Our state has neglected the cities in the “T” of Pennsylvania for too long while their structural deficits keep growing.   On the part of all of us, this is a sin of omission and nonfeasance, not commission or malfeasance, as a slumbering citizenry as well as a lack of state enabling legislation and cost-curbing pension and arbitration reforms, for example, have straitjacketed our cities and their leaders for some time.  Now, cities are drowning in red ink like never before.   

For five decades, we idly have stood by, watching virgin green-spaces become devoured by suburban flight and permissive zoning, while many of our core communities in the geographic "T" of Pennsylvania have become warehouses for our counties' poorest, our truants and dropouts, our failing schools, our gun violence, our blighted properties, our abandoned industrial brownfields, our homeless, and our tax-exempt properties. 

On December 15, 2010, the state admitted our capital city, Harrisburg, into its distressed status program under Act 47, officially called the “Municipalities Financial Recovery Act of 1987.”   Because of its peculiar financial situation, especially its large incinerator debt, Harrisburg as the poster child for this statewide dilemma is somewhat distracting and misleading.  At the same time, because it is the state capital, Harrisburg's entrance into the program poses an opportunity for sustained attention to these issues and, ultimately, comprehensive state legislative reform.

The ongoing saga of the City of Harrisburg has been well publicized regionally, nationally, and even internationally, but the issues are too often cast as those of local fiscal mismanagement or political squabbling, or centered on incinerator debt, or purchases for an ill-fated Wild West Museum. 

The incinerator debt certainly is pertinent to Harrisburg's financial situation.  So is the fact that some cities, in the 1980s and 1990s, did not adequately pay into their pension funds against future obligations at the same times that attractive plans were negotiated with public safety unions.   

These factors undeniably have affected the bottom-line of cities' finances.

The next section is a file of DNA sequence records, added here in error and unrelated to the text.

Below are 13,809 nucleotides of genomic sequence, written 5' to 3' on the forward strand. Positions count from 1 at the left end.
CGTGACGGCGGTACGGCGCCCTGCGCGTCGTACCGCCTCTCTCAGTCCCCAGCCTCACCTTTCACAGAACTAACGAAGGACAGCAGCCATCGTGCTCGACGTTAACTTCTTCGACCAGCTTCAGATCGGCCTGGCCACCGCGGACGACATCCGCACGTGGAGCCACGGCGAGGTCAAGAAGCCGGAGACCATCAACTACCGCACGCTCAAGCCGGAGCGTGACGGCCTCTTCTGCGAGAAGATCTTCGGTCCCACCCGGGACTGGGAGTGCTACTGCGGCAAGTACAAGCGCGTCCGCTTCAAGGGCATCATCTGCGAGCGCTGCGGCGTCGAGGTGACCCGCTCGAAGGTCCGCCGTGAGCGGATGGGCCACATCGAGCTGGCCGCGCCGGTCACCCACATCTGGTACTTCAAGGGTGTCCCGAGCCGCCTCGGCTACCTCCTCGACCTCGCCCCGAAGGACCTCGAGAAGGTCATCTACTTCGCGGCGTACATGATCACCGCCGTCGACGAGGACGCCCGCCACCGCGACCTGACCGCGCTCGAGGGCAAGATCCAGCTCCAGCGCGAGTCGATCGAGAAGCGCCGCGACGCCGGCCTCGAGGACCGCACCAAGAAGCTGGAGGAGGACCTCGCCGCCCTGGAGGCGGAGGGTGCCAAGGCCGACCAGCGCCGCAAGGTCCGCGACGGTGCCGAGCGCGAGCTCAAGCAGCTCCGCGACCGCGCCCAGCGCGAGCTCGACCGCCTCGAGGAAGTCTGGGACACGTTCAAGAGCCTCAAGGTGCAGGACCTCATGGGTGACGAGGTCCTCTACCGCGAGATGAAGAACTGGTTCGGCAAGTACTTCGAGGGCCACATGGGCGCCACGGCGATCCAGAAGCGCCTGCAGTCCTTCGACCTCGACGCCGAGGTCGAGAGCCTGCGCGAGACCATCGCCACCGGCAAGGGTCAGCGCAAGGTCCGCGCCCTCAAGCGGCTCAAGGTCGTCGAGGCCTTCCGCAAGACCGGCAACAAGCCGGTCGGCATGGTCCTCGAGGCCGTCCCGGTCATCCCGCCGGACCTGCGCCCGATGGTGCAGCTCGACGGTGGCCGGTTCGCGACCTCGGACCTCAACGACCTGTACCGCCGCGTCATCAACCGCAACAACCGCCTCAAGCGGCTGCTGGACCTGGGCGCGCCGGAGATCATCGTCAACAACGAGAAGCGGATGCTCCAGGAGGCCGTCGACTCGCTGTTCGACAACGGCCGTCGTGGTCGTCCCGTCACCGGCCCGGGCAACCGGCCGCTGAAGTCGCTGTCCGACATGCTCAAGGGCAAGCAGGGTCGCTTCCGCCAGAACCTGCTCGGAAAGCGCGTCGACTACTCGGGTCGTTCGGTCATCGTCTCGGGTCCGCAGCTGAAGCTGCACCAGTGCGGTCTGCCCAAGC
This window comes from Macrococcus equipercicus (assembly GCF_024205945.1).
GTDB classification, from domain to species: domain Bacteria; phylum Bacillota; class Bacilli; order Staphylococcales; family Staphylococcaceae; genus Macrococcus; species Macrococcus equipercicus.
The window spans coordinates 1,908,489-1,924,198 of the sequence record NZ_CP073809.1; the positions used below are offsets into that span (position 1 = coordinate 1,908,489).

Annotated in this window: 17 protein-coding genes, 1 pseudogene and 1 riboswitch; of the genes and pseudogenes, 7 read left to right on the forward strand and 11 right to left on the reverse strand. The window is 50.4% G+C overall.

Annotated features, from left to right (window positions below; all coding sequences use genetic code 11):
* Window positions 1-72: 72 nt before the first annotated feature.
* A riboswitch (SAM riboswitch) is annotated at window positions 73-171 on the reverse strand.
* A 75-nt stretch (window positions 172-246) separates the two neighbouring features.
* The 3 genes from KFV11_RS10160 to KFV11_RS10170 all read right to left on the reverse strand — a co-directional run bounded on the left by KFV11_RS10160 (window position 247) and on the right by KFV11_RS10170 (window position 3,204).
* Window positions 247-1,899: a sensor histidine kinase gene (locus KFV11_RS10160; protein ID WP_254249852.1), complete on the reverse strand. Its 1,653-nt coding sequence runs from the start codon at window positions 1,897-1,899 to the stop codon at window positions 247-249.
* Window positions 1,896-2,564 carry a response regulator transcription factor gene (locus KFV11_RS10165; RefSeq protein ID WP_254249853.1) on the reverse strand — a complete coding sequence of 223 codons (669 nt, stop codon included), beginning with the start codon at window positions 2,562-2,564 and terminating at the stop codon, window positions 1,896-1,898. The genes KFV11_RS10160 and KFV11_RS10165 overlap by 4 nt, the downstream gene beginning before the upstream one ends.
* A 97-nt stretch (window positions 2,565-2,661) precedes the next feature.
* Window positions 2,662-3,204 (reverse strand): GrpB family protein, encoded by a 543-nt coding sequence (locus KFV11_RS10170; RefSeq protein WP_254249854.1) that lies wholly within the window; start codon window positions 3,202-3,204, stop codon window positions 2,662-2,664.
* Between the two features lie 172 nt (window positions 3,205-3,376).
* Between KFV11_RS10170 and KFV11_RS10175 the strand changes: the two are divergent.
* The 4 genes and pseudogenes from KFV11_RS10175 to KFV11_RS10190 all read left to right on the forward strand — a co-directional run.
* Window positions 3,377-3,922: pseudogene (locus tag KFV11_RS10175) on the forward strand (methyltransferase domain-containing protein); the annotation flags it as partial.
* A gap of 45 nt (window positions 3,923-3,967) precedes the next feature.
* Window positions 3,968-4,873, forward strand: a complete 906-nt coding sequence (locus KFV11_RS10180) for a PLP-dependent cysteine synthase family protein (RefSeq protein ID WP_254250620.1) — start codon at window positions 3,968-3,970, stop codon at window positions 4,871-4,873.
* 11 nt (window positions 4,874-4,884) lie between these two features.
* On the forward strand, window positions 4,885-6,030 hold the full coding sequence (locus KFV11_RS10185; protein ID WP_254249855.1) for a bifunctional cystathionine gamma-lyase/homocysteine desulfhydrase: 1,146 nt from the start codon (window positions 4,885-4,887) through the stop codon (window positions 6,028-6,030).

In the grand scheme of ongoing fiscal declines of small cities throughout the entire state wrought by systemic inadequacies, structural deficits, and unfunded mandates, these issues are, however, over-dramatized.   

Better questions might be the following.  If Harrisburg, with skyrocketing pension costs, structural deficits, and 49% of the value of its properties being tax exempt, was not bridled with its incinerator debt, would Act 47 still be a distinct possibility if not eventually a foregone conclusion?   

Another question would be, regardless of what was not done in the past regarding its public safety pension investments, would precipitous property tax increases still have hit the City of York and its citizens throughout the last 20 years?  The answer is absolutely yes.  

And would Act 47 still be a distinct possibility for the City of York?  Again, the answer is yes.  

Trying to make sense of the fiscal mess of their respective cities, some otherwise reasonable citizens and media blame mayors and councils -- past and present.  Grasping for answers and moral clarity, as most of us do, some unfortunately develop fish bowl mentalities and question, quarrel, and criticize in parochial, political echo chambers.  It is easier to look inward at our communities and dramatize, judge, and personalize local politics or cite one issue instead of dispassionately observing the big picture – the state-created and statewide trends and the multitude of factors that pre-destine many cities to indefinite fiscal distress.